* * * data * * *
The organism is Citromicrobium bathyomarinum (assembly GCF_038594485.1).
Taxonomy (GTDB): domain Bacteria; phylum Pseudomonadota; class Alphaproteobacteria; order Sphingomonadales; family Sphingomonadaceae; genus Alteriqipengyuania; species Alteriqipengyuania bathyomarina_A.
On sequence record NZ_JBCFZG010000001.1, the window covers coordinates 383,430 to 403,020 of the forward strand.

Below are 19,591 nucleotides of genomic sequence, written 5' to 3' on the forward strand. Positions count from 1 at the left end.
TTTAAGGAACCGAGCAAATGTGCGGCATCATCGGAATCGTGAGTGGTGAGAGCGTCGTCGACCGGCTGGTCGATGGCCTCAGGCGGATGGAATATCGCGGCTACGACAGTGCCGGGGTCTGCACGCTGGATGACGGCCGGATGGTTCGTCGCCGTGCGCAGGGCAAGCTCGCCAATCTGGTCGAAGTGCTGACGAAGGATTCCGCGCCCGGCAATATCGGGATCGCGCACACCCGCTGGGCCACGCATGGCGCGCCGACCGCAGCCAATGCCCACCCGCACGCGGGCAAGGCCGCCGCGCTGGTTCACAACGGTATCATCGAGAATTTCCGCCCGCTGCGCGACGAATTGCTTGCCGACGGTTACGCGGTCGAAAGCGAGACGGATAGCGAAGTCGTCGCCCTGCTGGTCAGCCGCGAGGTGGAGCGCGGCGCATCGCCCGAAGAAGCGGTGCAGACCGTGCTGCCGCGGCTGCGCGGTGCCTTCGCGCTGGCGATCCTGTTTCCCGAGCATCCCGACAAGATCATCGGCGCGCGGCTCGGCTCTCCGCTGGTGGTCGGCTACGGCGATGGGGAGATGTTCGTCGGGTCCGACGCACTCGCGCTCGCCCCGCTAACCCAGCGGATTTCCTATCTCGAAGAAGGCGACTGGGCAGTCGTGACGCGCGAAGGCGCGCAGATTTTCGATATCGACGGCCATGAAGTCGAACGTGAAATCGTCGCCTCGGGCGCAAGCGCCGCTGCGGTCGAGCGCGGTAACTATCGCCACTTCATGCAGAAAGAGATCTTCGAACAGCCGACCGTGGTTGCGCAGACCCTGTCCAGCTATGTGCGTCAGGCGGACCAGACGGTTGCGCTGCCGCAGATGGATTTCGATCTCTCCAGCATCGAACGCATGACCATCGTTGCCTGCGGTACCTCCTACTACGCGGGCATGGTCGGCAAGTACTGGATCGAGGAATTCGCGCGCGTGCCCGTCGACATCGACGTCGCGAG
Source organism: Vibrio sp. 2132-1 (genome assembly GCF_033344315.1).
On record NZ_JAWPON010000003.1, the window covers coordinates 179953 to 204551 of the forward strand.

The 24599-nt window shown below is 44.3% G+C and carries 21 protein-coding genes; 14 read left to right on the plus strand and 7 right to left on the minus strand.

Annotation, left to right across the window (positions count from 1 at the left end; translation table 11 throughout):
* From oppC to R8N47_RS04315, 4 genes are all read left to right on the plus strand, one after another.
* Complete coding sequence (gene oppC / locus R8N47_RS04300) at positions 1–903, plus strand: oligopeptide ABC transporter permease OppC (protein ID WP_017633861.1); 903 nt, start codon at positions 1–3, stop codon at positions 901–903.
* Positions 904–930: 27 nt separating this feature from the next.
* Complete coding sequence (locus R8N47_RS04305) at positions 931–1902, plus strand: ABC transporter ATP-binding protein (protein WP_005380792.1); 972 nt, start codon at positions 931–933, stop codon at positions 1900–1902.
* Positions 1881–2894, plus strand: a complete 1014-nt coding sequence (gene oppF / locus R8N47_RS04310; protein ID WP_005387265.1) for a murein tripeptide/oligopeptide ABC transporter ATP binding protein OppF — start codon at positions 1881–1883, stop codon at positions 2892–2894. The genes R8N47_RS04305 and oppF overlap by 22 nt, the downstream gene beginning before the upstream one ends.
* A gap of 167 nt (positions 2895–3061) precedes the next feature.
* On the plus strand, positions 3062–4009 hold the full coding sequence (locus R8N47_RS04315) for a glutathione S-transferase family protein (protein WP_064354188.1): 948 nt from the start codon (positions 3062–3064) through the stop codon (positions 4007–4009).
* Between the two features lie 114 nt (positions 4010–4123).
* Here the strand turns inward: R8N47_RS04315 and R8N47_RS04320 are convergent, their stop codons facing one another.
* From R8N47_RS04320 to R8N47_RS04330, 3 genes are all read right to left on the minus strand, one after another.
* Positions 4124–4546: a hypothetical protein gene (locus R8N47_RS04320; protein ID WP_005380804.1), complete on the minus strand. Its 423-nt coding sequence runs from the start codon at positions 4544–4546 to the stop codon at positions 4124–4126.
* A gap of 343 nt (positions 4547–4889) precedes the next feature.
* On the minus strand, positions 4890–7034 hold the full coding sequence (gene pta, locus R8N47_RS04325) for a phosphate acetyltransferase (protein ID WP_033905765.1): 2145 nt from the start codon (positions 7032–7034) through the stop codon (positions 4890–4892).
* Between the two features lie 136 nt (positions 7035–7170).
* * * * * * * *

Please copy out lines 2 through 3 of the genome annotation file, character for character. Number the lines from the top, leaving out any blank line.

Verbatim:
Taxonomy (GTDB): domain Bacteria; phylum Pseudomonadota; class Alphaproteobacteria; order Sphingomonadales; family Sphingomonadaceae; genus Alteriqipengyuania; species Alteriqipengyuania bathyomarina_A.
On sequence record NZ_JBCFZG010000001.1, the window covers coordinates 383,430 to 403,020 of the forward strand.